HARLINGEN — The Super Bowl teams are set, (New England and the L.A. Rams, in case you missed the conference championship games), and they’ll meet in the showcase football game watched by millions on Feb. 3.
Maybe they will, and maybe they won’t.
Because many Americans wonder if the Super Bowl can be watched, or should even be played at all, without guacamole on the sidelines.
All because of a rumored avocado shortage.
Absolutely untrue, insists Alvaro Luque, president of Avocados From Mexico and a man who should know.
“It’s a priority for our farmers, packers and distributors to ensure Americans have the avocados they want for the big game,” he said. “Once again, we are meeting this goal and making sure grocery stores are well stocked ahead of game time in Atlanta.”
About 80 percent of the avocados available at this time of the year come from Mexico and the rest from Chile. California avocados just aren’t ripe by the time the Super Bowl comes around, with the picking season in the state just beginning in February. Even if they were available, these early-season avocados tend to be watery.
The idea of serving guacamole with the Super Bowl as a side dish was, as is so often the case with cultural popularity in modern life, the result of marketing genius.
The Mexican avocado industry — Michoacan state produces 80 percent of the crop — began promoting its product as a must-have for the Super Bowl in the 1990s, just after the NAFTA trade agreement eased the way for avocados from Mexico and Central and South America to enter the U.S. market.
Mexico became the largest foreign supplier of avocados to the U.S. in 2008.
Now avocados go with the Super Bowl like eggnog with Christmas.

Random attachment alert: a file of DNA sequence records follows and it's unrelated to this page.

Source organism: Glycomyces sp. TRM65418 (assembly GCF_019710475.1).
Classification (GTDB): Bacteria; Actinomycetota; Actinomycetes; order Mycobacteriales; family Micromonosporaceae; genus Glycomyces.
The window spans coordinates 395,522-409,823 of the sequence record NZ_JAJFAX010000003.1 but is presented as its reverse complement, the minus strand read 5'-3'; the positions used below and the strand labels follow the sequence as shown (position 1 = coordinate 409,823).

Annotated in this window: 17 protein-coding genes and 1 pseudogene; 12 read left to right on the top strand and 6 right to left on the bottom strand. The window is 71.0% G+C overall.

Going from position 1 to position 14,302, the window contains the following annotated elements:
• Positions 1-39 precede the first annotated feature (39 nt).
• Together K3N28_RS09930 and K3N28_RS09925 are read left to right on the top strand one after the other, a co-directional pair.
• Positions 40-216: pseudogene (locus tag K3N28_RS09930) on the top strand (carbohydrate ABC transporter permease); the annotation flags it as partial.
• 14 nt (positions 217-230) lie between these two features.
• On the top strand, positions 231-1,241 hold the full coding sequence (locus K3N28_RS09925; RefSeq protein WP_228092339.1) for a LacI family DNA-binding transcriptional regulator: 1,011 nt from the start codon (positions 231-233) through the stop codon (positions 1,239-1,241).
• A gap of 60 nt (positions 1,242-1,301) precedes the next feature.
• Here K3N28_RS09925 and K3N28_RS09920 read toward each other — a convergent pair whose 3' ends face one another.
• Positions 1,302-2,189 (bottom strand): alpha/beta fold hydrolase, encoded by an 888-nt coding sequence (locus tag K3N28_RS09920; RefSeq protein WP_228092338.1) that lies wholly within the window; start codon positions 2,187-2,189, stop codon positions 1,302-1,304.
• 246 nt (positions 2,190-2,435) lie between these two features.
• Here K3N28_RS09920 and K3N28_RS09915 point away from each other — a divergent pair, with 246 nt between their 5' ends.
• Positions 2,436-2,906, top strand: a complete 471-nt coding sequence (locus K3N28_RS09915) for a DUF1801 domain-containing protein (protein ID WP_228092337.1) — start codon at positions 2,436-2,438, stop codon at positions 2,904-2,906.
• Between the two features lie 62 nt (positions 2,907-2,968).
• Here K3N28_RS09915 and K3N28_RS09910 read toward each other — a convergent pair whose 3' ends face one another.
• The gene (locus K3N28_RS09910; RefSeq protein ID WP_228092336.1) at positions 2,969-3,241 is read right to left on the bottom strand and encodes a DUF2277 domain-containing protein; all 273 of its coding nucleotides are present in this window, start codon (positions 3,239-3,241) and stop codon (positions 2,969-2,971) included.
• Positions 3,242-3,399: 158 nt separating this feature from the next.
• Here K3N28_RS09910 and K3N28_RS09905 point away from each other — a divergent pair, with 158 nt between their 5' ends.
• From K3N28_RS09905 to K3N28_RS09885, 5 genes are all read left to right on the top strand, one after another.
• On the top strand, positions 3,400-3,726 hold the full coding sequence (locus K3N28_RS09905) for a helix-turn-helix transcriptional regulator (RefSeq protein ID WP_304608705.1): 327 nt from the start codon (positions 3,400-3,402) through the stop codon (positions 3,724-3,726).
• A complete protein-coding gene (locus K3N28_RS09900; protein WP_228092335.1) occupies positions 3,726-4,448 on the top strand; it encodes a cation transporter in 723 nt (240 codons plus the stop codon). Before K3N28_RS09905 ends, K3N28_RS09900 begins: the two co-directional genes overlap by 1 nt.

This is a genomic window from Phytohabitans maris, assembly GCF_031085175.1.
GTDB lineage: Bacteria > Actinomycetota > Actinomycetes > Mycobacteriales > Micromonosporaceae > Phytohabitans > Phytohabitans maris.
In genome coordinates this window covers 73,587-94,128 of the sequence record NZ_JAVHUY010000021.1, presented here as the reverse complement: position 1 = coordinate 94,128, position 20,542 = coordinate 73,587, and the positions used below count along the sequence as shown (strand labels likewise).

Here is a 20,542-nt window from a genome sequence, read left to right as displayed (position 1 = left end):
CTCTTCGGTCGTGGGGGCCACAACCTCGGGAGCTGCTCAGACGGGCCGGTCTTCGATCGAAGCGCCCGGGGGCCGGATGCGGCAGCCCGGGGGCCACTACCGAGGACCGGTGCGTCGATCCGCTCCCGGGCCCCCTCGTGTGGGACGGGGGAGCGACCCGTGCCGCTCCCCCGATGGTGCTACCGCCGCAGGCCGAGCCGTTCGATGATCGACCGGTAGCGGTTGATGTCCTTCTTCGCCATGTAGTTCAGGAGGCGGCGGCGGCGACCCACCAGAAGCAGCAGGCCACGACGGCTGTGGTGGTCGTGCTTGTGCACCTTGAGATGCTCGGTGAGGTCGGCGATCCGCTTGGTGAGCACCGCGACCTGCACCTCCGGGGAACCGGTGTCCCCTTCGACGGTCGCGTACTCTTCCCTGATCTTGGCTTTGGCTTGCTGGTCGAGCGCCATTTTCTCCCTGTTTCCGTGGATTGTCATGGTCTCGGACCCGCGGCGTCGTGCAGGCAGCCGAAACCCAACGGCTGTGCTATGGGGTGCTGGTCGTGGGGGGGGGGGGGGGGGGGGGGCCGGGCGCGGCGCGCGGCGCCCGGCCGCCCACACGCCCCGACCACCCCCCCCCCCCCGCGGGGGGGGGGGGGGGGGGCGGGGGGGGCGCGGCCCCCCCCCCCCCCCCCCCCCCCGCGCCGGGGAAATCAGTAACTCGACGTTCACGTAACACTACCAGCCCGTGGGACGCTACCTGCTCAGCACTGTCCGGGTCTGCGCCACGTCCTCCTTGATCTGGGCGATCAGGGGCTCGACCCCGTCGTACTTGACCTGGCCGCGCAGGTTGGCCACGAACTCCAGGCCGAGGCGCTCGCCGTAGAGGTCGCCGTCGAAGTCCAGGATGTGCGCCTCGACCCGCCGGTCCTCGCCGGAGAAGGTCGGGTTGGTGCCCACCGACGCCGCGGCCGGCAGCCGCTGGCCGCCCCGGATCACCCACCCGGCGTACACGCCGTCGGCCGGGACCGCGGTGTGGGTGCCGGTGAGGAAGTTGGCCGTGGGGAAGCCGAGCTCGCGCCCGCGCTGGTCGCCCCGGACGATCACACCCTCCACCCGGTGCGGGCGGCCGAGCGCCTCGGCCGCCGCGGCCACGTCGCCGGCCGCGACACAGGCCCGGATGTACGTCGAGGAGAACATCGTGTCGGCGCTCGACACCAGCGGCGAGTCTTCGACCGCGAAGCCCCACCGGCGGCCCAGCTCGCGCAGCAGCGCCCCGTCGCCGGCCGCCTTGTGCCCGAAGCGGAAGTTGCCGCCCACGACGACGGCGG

Imports of Mexican Hass avocados are in fact at record levels and that will continue through game time on Feb. 3. The United States imported a record 71.9 million pounds for the week ending Jan. 13, the Mexican avocado growers say. For the month, January imports of Mexican avocados are projected to reach 217 million pounds, up 16 percent from last year.
Mexican avocado imports are expected to reach a record-breaking two billion pounds this year, an increase of 7 percent from last year.
Avocados were a treasured food among the Aztecs for hundreds of years, maybe thousands. The avocado first came to notice in a world-wide way after the early Spaniards started writing about it in the 16th century.
The dish made from the fruit — the avocado is a fruit not a vegetable — comes from the Nahuatl word ahuacamolli, which means “avocado sauce.” The suggestion is the Aztecs, apparently lacking exposure to a good Super Bowl recipe, probably just mashed up avocados by themselves.
But in what paleoanthropologists tell us was a protein-deficient culture, the avocado was greatly prized for its high fat and nutritional content as well as the Aztec belief that the fruits contained aphrodisiacal properties, an even earlier example of marketing genius.
“The Super Bowl must go on!” Linda Tovar, a spokesperson for HEB stores, said via email. “In all seriousness, we are good in our supply and have no issues at this time.”